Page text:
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Op-Ed \ John Haydon

Lassiter trade points out ruthless nature of MLS, D.C. United and offends fans.

(Monday, November 29, 1999 -- There seems to be something ruthless about the way D.C. United dumps its popular players once the season is over.

United won its third title Sunday and then rewarded its top goal scorer, Roy Lassiter, by showing him the door -- trading him against his will to Miami. The message to Major League Soccer's all-time leading goal-getter who was tied with an MLS-best 18 regular-season goals (and three more in the playoffs) in 1999: "Thanks for the goals Roy, but you're outta here."

How many teams around the world dump their best goal scorer two days after he's just helped them win a title? It makes you wonder. But hey, this is Major League Soccer, the league that took four years to realize that the shootout wasn't really part of the game, so anything is possible.

You have to feel for Lassiter and the loyal D.C. United fans, who time and again have had to say good bye to one of their favorite players. The excuse from the United camp is always the same: "It's the salary cap''. That may very well be true, but there is a lingering perception that United is not loyal to its players.

Lassiter is not a happy man, and his parting words were an accusation the United management of lying to him about the long-rumored trade. These kind of incidents fuel resentment and the players are not taking it lying down.

In 1997, the MLS Players Association filed suit saying the league's single-entity ownership structure was a sham designed to restrain player salaries and movement. "The owners just want to monopolize and control the movement of the players,'' says John Kerr a former soccer player, who heads the MLSPA. "This is a lawyers league, not a fan and players league.''

In MLS, the league owns all players contracts -- an attempt to create parity and avoid financial ruin. United has a history of trading players against their will. After the club won its second title in 1997, the team sent top goal scorer Raul Diaz Arce packing despite outrage from the clubs El Salvadoran fans, who had spent their hard -earned money buying United tickets. Some of those fans still haven't forgiven the team.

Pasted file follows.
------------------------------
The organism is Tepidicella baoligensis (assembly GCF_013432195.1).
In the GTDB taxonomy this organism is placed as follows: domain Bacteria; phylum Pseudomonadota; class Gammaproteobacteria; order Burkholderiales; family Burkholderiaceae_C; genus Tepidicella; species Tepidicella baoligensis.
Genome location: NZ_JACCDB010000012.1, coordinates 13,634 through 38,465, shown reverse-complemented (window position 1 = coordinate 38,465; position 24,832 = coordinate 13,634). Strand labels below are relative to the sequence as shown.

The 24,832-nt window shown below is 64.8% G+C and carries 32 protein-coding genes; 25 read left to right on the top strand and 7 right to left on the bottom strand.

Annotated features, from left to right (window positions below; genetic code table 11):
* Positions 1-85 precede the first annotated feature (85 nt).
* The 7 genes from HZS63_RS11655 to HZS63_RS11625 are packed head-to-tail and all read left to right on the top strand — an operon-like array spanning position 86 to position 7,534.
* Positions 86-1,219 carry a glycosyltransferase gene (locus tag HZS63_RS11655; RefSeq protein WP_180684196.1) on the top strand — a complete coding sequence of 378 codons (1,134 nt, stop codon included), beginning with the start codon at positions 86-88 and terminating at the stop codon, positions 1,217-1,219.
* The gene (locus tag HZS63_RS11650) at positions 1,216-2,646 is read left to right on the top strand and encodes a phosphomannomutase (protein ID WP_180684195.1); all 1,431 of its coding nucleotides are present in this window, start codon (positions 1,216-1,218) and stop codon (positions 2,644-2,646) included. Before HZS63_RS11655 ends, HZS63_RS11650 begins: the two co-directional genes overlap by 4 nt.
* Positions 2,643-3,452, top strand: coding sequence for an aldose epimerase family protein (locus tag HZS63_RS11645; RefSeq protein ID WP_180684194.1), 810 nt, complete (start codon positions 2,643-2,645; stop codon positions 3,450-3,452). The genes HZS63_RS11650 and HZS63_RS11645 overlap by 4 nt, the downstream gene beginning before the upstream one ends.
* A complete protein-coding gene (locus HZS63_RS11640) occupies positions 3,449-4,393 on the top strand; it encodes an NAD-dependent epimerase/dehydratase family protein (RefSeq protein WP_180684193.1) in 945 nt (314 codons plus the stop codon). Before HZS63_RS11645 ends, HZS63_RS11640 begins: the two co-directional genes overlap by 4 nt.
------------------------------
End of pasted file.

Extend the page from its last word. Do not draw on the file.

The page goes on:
"They (United) upset their fans and then blamed the league,'' said Kerr.

After helping his club reach its third MLS Cup in 1998, popular John Harkes, the team's first signing and former captain, was given his walking papers and traded to the New England Revolution. Harkes is still bitter about the trade but blames the league rather than United.

"How do you think John Harkes and Diaz Arce feel,'' Kerr asked.

Each team in MLS has a salary cap of nearly $1.7 million and top players at United, such as Marco Etcheverry and Jaime Moreno, make the league's highest salary of $250,000. The salary cap only affects the players and not the management which is paid by the team's owner-operators.

I'll be honest. I don't understand the intricacies of how trades are worked out in MLS. But what a I do know, is that there is a perception among people who study MLS, that the salary cap is a total farce. Let's face it, Etcheverry, who could make a lot more money playing in Mexico or elsewhere, is not playing at United for mere $250,000. If a club really wants to keep a player they find ways of finding the cash through sponsor incentives and other secret means.

There again, Lassiter's case may just be due to the hard realities of business and the bottom line. United may be a victim of its own success. The scenario goes like this: The team wins a championship and the players demand more money. The club has to satisfy the core of its team and the money must come from somewhere. A player like Lassiter, who the club feels can be replaced by a lower-paid player, becomes the victim and has to go.

It just leaves a bad taste in my mouth. Is this the way the league's top goal scorer should be treated? Is this the way to treat the fans?

John Haydon is soccer columnist for the Washington Times and can be e-mailed at

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